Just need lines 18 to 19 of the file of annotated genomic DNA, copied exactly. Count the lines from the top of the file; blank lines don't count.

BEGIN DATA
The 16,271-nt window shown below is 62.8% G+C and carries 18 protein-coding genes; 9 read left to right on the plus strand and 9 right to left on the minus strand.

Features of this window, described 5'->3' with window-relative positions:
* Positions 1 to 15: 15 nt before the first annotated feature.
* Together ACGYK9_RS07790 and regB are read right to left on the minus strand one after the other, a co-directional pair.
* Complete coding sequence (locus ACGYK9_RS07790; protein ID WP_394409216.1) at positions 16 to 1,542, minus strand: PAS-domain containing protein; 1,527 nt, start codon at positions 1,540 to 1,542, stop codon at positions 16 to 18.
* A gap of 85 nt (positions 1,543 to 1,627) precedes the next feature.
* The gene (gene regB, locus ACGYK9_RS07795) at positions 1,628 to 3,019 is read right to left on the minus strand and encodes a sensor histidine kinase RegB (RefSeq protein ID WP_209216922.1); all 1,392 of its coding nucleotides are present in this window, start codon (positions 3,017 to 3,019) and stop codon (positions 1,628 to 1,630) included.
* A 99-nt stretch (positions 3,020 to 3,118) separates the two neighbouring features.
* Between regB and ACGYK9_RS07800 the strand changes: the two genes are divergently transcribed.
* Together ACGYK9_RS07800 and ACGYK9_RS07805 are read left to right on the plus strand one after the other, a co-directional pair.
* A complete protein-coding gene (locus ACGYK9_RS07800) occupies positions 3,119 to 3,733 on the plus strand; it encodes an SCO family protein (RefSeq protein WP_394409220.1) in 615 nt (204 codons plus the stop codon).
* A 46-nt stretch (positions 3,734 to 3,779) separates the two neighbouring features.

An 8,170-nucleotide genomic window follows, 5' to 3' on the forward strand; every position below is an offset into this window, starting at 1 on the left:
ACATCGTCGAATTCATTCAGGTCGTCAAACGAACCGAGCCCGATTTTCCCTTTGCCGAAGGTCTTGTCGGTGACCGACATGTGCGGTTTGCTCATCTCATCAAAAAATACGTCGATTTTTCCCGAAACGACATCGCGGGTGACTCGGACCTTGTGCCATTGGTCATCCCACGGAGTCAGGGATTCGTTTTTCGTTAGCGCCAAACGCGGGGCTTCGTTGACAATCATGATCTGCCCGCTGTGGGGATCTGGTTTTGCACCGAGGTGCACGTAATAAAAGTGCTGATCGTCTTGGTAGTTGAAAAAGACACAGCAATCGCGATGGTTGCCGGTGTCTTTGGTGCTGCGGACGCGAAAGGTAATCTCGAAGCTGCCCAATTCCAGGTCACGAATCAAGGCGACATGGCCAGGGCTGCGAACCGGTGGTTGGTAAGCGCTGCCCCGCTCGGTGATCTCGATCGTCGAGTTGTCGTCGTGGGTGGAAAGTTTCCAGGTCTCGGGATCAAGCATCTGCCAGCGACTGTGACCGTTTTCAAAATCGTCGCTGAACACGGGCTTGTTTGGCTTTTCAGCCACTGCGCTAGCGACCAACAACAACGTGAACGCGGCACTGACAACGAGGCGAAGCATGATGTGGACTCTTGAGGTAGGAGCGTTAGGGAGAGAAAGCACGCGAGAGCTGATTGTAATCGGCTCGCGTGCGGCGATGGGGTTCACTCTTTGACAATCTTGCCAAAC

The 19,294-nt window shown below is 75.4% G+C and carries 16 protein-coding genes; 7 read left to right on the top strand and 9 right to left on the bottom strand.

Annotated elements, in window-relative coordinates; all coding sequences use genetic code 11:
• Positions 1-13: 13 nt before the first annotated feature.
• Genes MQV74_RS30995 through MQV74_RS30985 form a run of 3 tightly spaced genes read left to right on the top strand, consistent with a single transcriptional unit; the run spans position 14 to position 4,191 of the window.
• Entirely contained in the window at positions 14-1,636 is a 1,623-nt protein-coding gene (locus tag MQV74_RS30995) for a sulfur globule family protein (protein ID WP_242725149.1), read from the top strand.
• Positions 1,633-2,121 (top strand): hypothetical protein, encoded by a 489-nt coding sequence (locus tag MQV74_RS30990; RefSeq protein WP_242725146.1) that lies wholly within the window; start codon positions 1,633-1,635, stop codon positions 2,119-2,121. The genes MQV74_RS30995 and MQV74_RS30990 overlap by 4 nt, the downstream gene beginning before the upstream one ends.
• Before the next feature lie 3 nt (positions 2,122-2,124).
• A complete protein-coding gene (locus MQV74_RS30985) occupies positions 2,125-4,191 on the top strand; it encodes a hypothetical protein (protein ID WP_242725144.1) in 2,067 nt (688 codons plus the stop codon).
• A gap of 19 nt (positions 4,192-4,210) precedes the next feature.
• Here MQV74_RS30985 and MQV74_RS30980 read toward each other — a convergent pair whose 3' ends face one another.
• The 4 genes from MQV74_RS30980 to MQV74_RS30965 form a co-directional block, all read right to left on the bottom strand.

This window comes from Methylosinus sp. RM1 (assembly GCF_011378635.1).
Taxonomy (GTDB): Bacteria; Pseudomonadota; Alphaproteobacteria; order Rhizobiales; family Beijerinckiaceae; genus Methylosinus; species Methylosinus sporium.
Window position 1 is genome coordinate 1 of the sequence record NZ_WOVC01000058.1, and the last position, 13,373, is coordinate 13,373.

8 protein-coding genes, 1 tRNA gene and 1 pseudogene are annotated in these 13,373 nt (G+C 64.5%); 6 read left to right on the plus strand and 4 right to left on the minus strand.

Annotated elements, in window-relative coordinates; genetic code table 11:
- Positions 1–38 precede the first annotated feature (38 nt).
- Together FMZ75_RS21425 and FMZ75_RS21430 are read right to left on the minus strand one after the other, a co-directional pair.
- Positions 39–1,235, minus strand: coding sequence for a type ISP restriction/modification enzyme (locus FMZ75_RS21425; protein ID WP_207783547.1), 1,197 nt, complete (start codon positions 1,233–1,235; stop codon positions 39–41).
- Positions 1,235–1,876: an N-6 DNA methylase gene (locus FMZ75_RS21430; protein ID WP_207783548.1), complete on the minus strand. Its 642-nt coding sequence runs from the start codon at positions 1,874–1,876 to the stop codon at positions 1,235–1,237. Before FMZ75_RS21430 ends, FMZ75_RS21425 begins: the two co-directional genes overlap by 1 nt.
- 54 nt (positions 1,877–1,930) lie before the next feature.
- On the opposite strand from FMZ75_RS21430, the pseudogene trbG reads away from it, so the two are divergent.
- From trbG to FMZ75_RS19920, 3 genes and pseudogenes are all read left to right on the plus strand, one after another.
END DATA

• Genes MQV74_RS30995 through MQV74_RS30985 form a run of 3 tightly spaced genes read left to right on the top strand, consistent with a single transcriptional unit; the run spans position 14 to position 4,191 of the window.
• Entirely contained in the window at positions 14-1,636 is a 1,623-nt protein-coding gene (locus tag MQV74_RS30995) for a sulfur globule family protein (protein ID WP_242725149.1), read from the top strand.